Cheese Making Recipe: Ricotta

Cheese making recipe: at home using whole or skim milk from the supermarket. No special cultures or equipment needed.

Ricotta cheese is a tasty ingredient that can be used to enhance quick meals and is integral to many gourmet dishes. The stuff they sell in the supermarket is ricotta only in that it is not cottage cheese. However, it is expensive and seldom on hand when you really need it. Excellent ricotta cheese can be made on short notice using a sauce pan, colander, supermarket milk, and some fine muslin.

Genuine ricotta cheese is a by-product of the production of Parmesan and Romano cheese. It is made from the whey, a cloudy, watery substance that weeps out as the curd is cut and allowed to sit. The whey contains most of the protein from the milk and is a valuable food, often fed to pigs (think of Parma hams) and chickens or used to enrich soups and stews.

However, primary use of whey is in the production of ricotta cheese (ricotta means "re-cooked"). When making cheese at home it is usual to save the whey for making ricotta. Alas, the yield is usually scant, less than a cup of cheese from the whey left after making a cheese from 2 gallons of milk. Most books suggest adding additional milk to increase the yield, which works well. However, it is just as easy to make ricotta from all milk and no whey. This way, you can make it whenever you want and not have to spend a day making other cheese.

Ricotta Cheese

1 gallon whole milk or skim (1 gal. whole milk = about 1lb cheese)

white vinegar or fresh lemon juice

a large colander lined with fine cheesecloth. butter muslin is preferred, or some other substitute, a ham bag or jelly bag will work just fine.

Put the milk in a large, non-reactive sauce pan and heat slowly to 200 degrees, stirring to prevent it scorching on the bottom. When the milk is hot enough, add about 1/4 cup of vinegar or lemon juice. If the milk is really at 200 degrees, it will instantly curdle, the milk protein and fat separating from the water in smallish white blobs and foam. If this does not happen, keep heating. Use a thermometer, dairy or candy works fine, but some of them are not quite accurate. If you put the vinegar in when the milk is close to the correct temperature, as soon as it reacts, you know it is done. It is not necessary to continue heating once the reaction occurs, however, you will want to let it sit for a few minutes, with an occasional stir.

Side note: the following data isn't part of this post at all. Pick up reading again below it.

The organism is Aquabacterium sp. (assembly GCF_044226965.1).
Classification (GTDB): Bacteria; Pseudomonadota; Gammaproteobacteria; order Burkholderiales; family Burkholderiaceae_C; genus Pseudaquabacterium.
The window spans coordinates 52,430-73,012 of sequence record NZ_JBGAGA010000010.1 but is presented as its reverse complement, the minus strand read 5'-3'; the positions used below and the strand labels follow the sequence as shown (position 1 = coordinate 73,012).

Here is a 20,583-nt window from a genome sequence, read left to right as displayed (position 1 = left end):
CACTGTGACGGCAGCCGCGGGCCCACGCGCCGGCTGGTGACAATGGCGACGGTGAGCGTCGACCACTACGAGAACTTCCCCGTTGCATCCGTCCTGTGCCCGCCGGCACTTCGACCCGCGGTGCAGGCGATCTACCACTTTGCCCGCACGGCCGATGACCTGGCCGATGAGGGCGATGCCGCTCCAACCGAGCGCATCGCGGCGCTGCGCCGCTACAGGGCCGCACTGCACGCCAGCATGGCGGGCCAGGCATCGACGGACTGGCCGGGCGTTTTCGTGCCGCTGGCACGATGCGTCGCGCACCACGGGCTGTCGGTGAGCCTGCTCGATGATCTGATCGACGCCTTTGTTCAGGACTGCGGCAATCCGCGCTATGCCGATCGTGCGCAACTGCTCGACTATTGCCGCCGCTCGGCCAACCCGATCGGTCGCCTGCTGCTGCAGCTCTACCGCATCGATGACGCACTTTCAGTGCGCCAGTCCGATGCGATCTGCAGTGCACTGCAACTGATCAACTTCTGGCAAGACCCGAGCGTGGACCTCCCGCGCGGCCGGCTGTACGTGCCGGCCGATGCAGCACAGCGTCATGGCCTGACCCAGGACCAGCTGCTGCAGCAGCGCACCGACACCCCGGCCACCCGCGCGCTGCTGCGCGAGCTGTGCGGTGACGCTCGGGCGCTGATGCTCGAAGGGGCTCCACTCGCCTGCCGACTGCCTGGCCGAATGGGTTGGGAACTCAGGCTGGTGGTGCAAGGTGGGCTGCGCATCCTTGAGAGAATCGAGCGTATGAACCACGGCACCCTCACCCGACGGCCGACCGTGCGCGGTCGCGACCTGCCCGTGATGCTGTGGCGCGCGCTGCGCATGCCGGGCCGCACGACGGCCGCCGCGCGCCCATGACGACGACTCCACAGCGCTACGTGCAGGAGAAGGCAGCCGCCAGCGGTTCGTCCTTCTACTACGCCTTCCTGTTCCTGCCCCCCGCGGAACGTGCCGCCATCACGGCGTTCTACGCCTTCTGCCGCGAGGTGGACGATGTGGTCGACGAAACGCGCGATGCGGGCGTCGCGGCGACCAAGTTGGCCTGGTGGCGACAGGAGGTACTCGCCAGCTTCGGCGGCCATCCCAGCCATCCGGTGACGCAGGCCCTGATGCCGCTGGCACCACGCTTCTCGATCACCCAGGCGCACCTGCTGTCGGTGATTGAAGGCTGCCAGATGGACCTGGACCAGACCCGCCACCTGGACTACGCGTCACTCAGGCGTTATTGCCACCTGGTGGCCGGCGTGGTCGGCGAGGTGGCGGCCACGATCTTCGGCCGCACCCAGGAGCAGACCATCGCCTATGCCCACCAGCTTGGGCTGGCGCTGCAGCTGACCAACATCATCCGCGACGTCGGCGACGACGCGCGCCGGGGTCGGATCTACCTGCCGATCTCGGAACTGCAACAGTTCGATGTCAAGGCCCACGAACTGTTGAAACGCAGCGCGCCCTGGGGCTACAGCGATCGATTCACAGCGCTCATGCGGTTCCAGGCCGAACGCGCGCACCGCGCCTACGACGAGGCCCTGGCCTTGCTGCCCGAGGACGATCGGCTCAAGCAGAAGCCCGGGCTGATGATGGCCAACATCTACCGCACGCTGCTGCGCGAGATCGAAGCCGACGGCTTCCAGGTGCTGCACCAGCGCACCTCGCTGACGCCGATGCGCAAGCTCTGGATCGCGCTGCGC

Place your lined colander in the sink, drain open please, and carefully pour the entire contents (DO NOT skim anything off) of the pot into it. Take your time, and allow the water to drain through the cheesecloth. It will go pretty quickly if you have used butter muslin. If it goes too quickly and nothing is left behind, you will know that your cheesecloth is too coarse and your cheese has gone down the drain! Do not despair, this has happened to many experienced cheese makers, just get finer cheesecloth and try again.

Assuming that all goes well, allow the ricotta to drain and cool until you can handle the cheesecloth comfortably. Gather the ends of the cloth up and tie into a bag which must be suspended over the sink until it stops dripping. You can hang it on the faucet or drape it from a wooden spoon laid across the sink, whatever works. The ricotta will be finished draining in about an hour and be ready to use in any recipe that calls for this type of cheese. You can add a bit of salt if you like. Of, if the cheese is to be used in a desert, add a little cream and mix in well to make a richer product.

If you are not going to use the cheese immediately, pack into a container and either refrigerate or freeze. This cheese freezes well and will always be available that way. It keeps in the fridge a few days.

One way to use milk that is starting to go over is to make ricotta from it. If you don't have a full gallon, just reduce the vinegar a bit - this is not critical, however, too much won't hurt. The only real difference is that you will get less cheese from less milk. Any cheese at all is better than pouring milk down the drain.

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